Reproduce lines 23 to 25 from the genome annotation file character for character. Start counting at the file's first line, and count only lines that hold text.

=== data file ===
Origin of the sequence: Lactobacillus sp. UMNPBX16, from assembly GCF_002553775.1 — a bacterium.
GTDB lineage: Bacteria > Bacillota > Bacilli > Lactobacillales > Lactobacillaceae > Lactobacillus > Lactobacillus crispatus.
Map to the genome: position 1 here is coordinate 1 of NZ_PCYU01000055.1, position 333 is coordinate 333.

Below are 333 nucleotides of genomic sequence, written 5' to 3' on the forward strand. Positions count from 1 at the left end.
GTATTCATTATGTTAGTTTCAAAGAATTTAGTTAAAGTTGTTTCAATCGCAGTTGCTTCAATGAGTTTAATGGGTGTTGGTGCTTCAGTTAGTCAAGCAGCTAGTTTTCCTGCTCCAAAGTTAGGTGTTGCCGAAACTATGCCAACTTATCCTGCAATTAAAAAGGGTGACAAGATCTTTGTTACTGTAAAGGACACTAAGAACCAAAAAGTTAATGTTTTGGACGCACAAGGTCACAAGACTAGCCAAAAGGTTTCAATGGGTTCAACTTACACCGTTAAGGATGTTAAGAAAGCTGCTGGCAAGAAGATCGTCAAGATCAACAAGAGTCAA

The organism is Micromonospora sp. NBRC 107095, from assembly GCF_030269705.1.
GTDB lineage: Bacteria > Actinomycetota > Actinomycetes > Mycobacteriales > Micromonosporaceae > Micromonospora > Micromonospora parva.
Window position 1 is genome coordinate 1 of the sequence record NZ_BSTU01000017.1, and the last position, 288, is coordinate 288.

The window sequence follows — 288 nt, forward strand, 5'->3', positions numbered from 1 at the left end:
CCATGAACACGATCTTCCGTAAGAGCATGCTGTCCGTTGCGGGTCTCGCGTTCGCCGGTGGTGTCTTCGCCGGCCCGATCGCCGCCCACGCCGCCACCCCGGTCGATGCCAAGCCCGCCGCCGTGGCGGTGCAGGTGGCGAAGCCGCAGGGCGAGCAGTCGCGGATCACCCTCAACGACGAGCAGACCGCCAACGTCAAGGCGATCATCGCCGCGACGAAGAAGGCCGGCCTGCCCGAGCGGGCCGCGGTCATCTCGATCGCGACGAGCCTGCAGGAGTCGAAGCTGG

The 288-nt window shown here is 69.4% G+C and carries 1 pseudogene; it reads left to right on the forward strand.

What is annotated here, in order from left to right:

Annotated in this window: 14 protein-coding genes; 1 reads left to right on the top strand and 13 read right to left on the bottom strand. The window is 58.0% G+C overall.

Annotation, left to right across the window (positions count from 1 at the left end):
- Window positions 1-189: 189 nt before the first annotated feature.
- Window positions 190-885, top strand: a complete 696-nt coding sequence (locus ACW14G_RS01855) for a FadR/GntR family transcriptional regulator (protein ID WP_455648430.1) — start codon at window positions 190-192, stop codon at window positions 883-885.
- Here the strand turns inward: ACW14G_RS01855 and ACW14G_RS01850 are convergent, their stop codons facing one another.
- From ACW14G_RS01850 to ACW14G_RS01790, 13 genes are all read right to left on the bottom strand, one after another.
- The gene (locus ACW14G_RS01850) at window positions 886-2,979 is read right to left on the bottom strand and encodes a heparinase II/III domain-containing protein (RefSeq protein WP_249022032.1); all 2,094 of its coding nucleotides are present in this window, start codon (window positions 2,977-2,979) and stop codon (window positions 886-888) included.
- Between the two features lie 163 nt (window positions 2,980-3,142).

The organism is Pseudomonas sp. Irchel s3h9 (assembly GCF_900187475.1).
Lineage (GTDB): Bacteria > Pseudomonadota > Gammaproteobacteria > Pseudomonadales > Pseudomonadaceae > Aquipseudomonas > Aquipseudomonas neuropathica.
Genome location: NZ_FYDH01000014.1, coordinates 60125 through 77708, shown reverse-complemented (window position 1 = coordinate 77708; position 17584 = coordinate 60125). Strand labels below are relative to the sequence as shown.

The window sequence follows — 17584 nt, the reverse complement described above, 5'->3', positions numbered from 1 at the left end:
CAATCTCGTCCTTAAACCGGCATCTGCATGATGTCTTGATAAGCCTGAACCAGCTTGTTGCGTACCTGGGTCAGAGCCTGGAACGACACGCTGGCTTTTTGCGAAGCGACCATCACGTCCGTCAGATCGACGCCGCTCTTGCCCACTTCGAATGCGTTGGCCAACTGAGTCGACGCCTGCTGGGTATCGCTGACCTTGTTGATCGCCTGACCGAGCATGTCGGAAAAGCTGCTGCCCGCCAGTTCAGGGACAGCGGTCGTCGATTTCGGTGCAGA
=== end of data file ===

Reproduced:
Genome location: NZ_FYDH01000014.1, coordinates 60125 through 77708, shown reverse-complemented (window position 1 = coordinate 77708; position 17584 = coordinate 60125). Strand labels below are relative to the sequence as shown.

The window sequence follows — 17584 nt, the reverse complement described above, 5'->3', positions numbered from 1 at the left end:
CAATCTCGTCCTTAAACCGGCATCTGCATGATGTCTTGATAAGCCTGAACCAGCTTGTTGCGTACCTGGGTCAGAGCCTGGAACGACACGCTGGCTTTTTGCGAAGCGACCATCACGTCCGTCAGATCGACGCCGCTCTTGCCCACTTCGAATGCGTTGGCCAACTGAGTCGACGCCTGCTGGGTATCGCTGACCTTGTTGATCGCCTGACCGAGCATGTCGGAAAAGCTGCTGCCCGCCAGTTCAGGGACAGCGGTCGTCGATTTCGGTGCAGA